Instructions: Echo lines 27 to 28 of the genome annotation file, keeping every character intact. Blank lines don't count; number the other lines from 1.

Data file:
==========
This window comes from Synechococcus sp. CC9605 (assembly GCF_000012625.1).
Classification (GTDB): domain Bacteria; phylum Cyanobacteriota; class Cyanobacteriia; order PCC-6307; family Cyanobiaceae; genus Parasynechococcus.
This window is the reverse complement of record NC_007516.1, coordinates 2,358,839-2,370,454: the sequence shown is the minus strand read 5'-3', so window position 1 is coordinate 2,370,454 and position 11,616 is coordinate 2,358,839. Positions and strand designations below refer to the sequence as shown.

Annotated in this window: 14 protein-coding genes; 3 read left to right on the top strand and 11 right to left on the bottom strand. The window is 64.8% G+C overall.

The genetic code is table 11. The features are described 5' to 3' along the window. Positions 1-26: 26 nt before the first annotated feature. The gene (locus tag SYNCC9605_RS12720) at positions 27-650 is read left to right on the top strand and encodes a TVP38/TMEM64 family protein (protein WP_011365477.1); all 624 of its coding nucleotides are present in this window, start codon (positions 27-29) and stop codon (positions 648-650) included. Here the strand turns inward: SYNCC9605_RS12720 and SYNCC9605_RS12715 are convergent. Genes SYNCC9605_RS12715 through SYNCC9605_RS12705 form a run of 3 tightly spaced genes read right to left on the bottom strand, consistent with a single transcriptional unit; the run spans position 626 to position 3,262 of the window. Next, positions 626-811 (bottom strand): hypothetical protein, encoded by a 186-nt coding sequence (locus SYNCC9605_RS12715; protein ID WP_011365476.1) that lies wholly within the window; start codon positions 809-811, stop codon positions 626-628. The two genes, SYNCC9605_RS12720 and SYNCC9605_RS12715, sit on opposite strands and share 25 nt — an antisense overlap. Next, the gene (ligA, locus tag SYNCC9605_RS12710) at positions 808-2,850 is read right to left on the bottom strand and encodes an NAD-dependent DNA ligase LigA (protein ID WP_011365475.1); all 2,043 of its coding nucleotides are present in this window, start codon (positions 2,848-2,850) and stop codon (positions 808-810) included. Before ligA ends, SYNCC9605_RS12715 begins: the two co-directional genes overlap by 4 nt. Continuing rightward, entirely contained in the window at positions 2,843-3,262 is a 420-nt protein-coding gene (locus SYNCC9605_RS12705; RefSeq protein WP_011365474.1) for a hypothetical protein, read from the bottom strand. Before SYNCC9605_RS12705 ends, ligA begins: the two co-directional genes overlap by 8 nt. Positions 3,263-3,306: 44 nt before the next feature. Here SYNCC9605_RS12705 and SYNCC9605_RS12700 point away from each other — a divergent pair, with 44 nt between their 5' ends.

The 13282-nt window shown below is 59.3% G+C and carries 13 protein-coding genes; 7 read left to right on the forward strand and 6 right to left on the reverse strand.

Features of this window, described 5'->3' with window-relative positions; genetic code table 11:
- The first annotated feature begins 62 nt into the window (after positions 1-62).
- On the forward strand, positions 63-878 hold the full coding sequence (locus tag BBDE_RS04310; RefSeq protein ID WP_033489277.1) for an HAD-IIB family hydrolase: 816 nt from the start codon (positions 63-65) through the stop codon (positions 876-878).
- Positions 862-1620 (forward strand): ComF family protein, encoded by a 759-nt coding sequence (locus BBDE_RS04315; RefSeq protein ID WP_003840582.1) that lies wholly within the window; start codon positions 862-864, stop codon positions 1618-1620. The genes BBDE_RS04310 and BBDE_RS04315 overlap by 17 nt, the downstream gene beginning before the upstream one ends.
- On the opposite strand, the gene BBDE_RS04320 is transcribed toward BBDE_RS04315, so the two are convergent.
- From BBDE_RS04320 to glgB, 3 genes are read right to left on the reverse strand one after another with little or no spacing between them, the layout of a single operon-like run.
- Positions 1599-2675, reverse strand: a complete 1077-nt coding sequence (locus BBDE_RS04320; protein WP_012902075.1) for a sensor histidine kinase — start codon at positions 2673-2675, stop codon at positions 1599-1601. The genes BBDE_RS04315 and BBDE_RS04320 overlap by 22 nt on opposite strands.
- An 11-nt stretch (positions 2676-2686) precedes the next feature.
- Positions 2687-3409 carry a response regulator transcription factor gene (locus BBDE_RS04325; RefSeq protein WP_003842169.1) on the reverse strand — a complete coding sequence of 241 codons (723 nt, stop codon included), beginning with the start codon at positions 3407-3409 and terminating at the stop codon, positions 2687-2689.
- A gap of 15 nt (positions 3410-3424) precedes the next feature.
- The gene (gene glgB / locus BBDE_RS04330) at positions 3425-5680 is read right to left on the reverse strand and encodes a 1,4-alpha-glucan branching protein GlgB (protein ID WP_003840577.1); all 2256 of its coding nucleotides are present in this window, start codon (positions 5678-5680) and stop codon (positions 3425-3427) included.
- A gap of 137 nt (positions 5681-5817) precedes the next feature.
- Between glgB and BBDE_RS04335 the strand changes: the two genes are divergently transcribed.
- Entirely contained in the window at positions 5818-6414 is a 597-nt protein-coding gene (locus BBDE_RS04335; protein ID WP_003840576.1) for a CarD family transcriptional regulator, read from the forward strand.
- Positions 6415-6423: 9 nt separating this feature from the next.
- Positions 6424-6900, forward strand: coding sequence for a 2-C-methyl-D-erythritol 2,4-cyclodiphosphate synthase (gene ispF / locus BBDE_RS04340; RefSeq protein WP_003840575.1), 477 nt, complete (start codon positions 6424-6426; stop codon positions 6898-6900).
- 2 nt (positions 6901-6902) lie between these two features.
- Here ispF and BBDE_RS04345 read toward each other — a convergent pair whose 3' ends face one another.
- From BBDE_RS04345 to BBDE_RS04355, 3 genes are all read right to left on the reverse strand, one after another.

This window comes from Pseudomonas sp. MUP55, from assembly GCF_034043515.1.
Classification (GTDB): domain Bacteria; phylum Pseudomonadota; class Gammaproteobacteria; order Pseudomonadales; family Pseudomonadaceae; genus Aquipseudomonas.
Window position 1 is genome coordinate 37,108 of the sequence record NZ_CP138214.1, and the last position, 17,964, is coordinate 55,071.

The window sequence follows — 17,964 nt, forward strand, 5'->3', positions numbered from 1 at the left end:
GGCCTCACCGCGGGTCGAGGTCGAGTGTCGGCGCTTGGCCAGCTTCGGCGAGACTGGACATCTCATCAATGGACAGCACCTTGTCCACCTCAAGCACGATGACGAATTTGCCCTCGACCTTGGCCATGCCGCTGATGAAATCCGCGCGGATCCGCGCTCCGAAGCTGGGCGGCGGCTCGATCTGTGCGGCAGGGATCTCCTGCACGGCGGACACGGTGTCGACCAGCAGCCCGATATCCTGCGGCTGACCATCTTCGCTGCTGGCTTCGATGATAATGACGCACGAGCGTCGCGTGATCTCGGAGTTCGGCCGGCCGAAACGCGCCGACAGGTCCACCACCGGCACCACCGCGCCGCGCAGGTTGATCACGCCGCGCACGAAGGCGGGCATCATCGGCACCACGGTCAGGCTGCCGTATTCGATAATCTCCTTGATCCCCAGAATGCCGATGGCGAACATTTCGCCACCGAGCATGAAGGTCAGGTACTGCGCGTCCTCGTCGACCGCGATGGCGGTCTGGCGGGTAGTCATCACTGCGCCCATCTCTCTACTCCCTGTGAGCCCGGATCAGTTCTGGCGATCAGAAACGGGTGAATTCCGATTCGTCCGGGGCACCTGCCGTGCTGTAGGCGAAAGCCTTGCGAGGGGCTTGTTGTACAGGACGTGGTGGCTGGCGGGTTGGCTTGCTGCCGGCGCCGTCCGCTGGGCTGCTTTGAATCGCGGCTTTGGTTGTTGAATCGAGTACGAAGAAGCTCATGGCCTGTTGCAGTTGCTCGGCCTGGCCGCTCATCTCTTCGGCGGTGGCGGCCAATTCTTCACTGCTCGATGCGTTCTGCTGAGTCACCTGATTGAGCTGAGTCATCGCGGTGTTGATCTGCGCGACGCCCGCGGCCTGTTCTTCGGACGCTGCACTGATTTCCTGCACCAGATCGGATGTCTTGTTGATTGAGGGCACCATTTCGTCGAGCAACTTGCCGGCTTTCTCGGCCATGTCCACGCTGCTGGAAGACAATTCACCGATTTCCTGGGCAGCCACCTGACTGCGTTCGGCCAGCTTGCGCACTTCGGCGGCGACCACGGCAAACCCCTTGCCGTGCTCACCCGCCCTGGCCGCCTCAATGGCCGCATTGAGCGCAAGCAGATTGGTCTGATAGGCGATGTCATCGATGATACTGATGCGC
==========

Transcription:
Classification (GTDB): domain Bacteria; phylum Pseudomonadota; class Gammaproteobacteria; order Pseudomonadales; family Pseudomonadaceae; genus Aquipseudomonas.
Window position 1 is genome coordinate 37,108 of the sequence record NZ_CP138214.1, and the last position, 17,964, is coordinate 55,071.